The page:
The goods transport industry is facing drastic changes as digitisation and automation are driving the development of self-driving lorries forward. With the amount of goods and people that need to be transported on our already clogged roads growing day by day, new solutions in logistics and infrastructure are needed. This is also transforming the profession of truckers.
A tough guy with a soft core who keeps a cool head even on narrow mountain roads and who patiently sits through every traffic jam. For a long time, the lorry driver was a kind of asphalt cowboy, maintaining an aura of freedom, a down-to-earth adventurer. But everyday these “heroes of the highway” become rarer and rarer. A new generation is lacking. According to ADAC, for the 50,000 professional drivers leaving the industry every year, there are only 10,000 new drivers to replace them. According to the Federal Employment Agency Germany currently needs another 45,000 lorry drivers, and the number is rising. The demand for drivers remains high because of the boom in online commerce.
The job of a lorry driver today is inspiring far fewer newcomers than before. However, digitalisation and networking in the transport sector could soon make the job profile more attractive again, because they are creating new opportunities and fields of employment for “lorry drivers”. Intelligent safety systems such as Adaptive Cruise Control (ACC) by MAN are already assisting drivers in their everyday working life. Heavy commuter traffic, daily traffic jams or stop-and-start, bumper-to-bumper movement are some of the typical, extremely demanding driving situations that are mitigated by the ACC’s integrated stop-and-go function.
New job description, new image?
The trend goes beyond this though: at the IAA Commercial Vehicles 2018, Mercedes-Benz introduced the latest generation of fully networked lorries. Tomorrow’s truck will become smarter and more comfortable. Partially automated driving, MirrorCams instead of side mirrors and an interactive multimedia cockpit ensure greater safety and comfort. But is that enough to generate new enthusiasm for today’s problematic “driver’s seat”? Are human drivers still necessary when computers have taken the wheel?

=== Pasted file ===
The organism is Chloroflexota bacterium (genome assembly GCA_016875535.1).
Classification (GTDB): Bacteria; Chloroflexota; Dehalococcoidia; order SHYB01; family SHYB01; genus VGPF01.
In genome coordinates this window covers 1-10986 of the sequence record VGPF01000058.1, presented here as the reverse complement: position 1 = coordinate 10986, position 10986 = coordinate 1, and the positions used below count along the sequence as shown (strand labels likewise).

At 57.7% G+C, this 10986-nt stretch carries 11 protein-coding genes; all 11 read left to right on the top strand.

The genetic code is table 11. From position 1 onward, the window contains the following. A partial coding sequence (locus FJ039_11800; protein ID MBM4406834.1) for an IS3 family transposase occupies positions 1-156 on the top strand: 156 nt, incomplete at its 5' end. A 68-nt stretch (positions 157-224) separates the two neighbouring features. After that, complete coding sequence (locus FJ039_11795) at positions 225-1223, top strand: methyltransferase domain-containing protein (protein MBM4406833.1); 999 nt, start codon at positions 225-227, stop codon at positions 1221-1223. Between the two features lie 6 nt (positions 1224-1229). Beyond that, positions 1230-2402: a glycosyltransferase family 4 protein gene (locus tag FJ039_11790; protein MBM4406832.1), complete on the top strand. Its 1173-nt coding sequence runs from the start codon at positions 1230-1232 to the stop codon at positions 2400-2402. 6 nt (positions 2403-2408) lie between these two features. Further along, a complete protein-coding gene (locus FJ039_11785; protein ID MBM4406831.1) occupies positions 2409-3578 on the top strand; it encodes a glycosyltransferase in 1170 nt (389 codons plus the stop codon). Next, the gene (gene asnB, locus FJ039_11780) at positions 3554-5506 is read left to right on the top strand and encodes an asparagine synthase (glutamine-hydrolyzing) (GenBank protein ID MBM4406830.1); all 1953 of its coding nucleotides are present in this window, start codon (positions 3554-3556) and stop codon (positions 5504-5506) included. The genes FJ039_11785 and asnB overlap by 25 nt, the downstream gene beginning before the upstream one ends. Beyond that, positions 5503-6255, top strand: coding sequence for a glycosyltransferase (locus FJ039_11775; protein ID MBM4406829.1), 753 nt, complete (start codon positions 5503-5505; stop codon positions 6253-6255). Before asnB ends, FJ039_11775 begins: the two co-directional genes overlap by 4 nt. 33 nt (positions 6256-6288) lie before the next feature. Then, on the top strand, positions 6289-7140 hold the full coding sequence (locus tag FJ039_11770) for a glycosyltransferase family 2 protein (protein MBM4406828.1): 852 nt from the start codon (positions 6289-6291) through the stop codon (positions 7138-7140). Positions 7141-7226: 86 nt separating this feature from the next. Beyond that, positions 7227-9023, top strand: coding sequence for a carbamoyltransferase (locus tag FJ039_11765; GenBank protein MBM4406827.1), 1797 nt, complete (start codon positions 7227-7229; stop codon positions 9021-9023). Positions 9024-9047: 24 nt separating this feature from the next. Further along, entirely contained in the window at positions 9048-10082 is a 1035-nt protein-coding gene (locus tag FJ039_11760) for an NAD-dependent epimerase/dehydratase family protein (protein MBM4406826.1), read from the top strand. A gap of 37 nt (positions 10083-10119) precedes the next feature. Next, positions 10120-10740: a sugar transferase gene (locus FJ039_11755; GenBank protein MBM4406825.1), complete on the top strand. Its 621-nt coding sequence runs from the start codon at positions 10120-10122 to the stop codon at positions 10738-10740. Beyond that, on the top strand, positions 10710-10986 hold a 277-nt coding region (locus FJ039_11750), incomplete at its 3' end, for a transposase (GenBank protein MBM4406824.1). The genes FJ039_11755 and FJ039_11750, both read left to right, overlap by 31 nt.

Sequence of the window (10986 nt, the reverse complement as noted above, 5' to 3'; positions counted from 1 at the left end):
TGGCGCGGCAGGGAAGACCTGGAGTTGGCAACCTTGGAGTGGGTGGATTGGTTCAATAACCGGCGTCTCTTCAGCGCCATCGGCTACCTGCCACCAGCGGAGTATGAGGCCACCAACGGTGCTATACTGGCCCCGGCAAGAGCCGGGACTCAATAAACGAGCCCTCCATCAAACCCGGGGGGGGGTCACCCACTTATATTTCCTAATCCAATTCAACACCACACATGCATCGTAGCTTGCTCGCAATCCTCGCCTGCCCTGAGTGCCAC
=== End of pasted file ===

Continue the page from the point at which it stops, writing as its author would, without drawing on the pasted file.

Yes and no. As the lorry cockpit evolves into a human-machine interface (HMI), the driver transforms into a modern logistics specialist in a digital lorry. Which means a new job description. During the autonomous journey, the driver can comfortably carry out office and planning tasks and monitor the self-driving system; which is similar to what happens in the aviation sector. As a cargo manager, the driver prepares the transport, loads the transporter, monitors departure and arrival, and finally unloads the cargo. The “pilot” is actively involved in the transport process before and after the journey commences, as well as during the final miles. Or in the event of an emergency.
Intuitive operation represents a challenge for HMI systems. “Drivers want a simple system, not a complex machine that you have to learn how to use first,” says HMI designer Annelie Schanz. Which is why interface design draws from already established and familiar concepts present in commercial tablets or smartphones. “The driver’s workplace will gradually transform into an office workstation with a lounge atmosphere, acquiring a digital soul,” predicts Oliver Stick, exterior and interior designer for Mercedes-Benz lorries.
Comfort is the standard in long-distance transport
The current cabs already combine the advantages of a modern workplace with an enticing sense of spaciousness and ambiance. For example, the Mercedes Actros offers more freedom of movement and storage space, which come together in a functional synergy. The clear separation of workplace and living space is a common feature of the 11 available cab variants. Intuitive and ergonomic user interfaces allow drivers to work efficiently and comfortably in MAN cockpits, while at the same time offering more comfort in the sleeping area.
The trucker as a planning and monitoring IT specialist in autonomous high-tech vehicles: this new job description should lead to an image boost and to renewed interest in the driving profession. But only time will tell if the fully networked driver’s cab will bring back the aura of freedom and audacity of days gone by.